From The Millions: When human leaders fail us as role models, we should look to animals, says Sy Montgomery. “I can tell you that teachers are all around to help you: with four legs or two or even eight. All you have to do is recognize them as teachers and be ready to hear their truths.”
If you’re a slob, you’re a pig. If you’re sneaky, you’re a weasel. Cowards are chickens, and followers are sheep or lemmings. If you give bad loans, you’re a shark. If you’re fat, you’re a cow, or maybe a whale. If you’re lazy, you’re a sloth. Crazy folks are batty; people who talk shit are catty. Villains are snakes, women are bitches, and the lowest of low are dogs. The president of the United States of America recently said of undocumented immigrants, “You wouldn’t believe how bad these people are. These aren’t people—these are animals.”
In the English language, at least, being compared to an animal is rarely a compliment. (Even if you’re called a fox because you’re oh so sexy, there’s also the implication that you’re sly, tricky, and untrustworthy.) In fact, comparing people to animals isn’t just unflattering, but dangerous. According to Genocide Watch, equating members of an ethnic group with animals, vermin, insects, or diseases is the third stage of genocide, as this type of comparison “overcomes the normal human revulsion against murder.” During the Holocaust, Jews were called rats; during the Rwandan genocide, Tutsis were called cockroaches. This made them easier to kill: They weren’t humans. They were animals. They were less.
But if you called Sy Montgomery a dog, she wouldn’t be insulted; she would be flattered. In Montgomery’s new book How to Be a Good Creature: A Memoir in Thirteen Animals, the renowned nature writer best known for her book on eight-armed mollusks focuses her observant eye on her own life and the creatures that shaped her. “Though I’ve been blessed with some splendid classroom teachers—Mr. Clarkson, my high school journalism teacher, foremost among them,” Montgomery writes in the introduction, “most of my teachers have been animals.” In her memoir, Montgomery argues the point that not only should being compared to an animal be taken as a compliment, but we should be humbled in the presence of our fellow creatures. We have so much to learn from them.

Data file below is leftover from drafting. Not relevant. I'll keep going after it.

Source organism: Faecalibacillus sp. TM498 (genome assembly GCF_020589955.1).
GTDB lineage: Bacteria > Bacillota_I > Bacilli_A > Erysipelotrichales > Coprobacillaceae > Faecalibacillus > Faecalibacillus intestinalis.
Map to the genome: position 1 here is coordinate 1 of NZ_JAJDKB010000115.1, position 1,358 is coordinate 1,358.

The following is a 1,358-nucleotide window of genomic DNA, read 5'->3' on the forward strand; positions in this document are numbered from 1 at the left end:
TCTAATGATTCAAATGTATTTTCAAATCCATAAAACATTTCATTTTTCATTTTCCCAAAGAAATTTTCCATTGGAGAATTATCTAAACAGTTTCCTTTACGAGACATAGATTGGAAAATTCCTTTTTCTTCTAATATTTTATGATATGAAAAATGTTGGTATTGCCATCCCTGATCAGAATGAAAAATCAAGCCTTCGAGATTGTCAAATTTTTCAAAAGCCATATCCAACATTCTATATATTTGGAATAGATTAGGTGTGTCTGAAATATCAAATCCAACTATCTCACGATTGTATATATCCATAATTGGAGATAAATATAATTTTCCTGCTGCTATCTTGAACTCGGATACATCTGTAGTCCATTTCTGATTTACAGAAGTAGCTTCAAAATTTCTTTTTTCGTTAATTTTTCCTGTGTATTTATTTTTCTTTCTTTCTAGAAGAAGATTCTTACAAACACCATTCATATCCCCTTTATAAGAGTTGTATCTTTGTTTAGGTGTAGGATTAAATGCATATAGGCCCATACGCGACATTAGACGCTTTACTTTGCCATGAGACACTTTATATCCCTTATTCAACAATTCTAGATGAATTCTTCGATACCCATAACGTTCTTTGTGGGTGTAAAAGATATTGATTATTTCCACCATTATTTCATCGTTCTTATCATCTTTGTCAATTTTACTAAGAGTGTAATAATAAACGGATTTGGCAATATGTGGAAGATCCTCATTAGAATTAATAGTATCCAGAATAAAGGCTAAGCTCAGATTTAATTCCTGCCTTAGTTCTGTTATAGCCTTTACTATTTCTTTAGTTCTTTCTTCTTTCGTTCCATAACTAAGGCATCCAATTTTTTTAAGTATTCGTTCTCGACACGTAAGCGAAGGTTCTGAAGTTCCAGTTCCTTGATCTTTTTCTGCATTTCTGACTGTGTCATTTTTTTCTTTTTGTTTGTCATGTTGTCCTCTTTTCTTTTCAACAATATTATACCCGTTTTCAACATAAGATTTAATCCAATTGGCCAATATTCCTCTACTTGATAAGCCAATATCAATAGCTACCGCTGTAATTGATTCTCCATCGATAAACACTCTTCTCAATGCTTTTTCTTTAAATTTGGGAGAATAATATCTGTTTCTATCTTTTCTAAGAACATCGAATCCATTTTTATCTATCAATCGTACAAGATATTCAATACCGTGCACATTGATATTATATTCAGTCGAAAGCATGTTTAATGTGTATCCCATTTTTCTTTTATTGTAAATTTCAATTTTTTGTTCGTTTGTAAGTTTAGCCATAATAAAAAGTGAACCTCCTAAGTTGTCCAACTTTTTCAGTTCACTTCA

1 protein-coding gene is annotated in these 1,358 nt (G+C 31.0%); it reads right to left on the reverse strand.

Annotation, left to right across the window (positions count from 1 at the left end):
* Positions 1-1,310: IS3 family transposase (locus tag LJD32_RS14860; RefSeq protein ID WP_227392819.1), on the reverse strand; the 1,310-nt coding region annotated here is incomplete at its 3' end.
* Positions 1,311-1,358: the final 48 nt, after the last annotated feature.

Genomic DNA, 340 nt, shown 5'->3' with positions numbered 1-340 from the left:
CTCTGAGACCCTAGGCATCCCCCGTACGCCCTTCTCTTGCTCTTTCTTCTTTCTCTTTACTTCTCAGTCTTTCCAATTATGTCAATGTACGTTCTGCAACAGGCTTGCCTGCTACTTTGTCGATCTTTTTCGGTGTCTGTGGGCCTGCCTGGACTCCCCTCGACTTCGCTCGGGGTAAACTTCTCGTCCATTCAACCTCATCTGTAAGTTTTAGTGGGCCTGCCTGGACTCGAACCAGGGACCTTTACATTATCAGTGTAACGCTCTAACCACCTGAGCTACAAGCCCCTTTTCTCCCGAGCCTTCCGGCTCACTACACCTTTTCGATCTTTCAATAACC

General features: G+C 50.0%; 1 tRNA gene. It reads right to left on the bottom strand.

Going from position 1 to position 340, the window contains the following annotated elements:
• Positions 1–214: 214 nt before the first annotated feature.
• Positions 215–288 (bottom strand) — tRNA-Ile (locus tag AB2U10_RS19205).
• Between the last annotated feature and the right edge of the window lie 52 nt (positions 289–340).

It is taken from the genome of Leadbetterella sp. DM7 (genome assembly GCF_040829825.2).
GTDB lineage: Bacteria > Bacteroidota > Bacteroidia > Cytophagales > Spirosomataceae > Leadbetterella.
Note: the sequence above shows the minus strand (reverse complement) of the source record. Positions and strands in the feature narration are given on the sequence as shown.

The first creature Montgomery introduces us to is, naturally, her beloved childhood dog, Molly. A strong-willed and independent Scottish Terrier, Molly seemed to be more of a roommate than a pet, and she enjoyed her days freely roaming the Brooklyn army base where Montgomery grew up. “She wouldn’t come in when we called her in at night,” writes Montgomery of Molly. “Eventually my parents figured out we could blink the front porch lights on and off to signal that we would like her to come home. It was merely a suggestion.” Perhaps because of the independent nature of Scotties, Montgomery never seemed to feel control or power over the dog—Montgomery was not Molly’s master, but her peer.
“Many young girls worship their older sisters. I was no expectation,” writes Montgomery. “But my older sister was a dog, and I—standing there helplessly in the frilly dress and lacy socks in which my mother had dressed me—wanted to be just like her: Fierce. Feral. Unstoppable.” Molly, in Montgomery’s eyes, wasn’t just a dog; she was a superhero.
“I was entranced by Molly’s otherworldly powers,” writes Montgomery. “She could hear my father’s approaching staff car long before it arrived in the driveway. She could smell an opened can of Ken-L Ration from the moment my mother took it out of the refrigerator. She could see in the dark.” Dogs are so much more than cute fuzz balls to curl up with on the couch or toss a Frisbee to, Montgomery reminds us—they quite literally have superhuman abilities. No wonder Montgomery followed Molly around like, well, a puppy.
The image of a little Montgomery in a muddied dress and Mary Janes chasing after her Scottie dog, in turn chasing after a rogue Brooklyn rabbit, is a charming visual. “Cute,” one might think. “She wants to be just like her dog. What a delightful phase.” But the thing with Montgomery is that this desire to emulate the animals in her life was not a phase. She has spent the past 60 years admiring animals and following them to some of the most obscure locations around the globe to study and write about them.
“I was never, my mother told me, a ‘normal’ child,” writes Montgomery. It’s true: People—children, and especially adults—who obsess over animals are seen as odd. It’s okay to like animals; it’s okay even to love them, but not too much. It’s not “normal.” It is easy to dismiss Montgomery as one of those over-the-top animal people: She is a vegetarian, she lives on a farm in New Hampshire, she has had pet dogs, turtles, ferrets, parakeets, cockatiels, chickens, and even a pig named Christopher Hogwood (who not only gets his own chapter in How to Be a Good Creature but about whom Montgomery already wrote another entire book). She’s the crazy animal person who would hold a tarantula. It’s too much, right?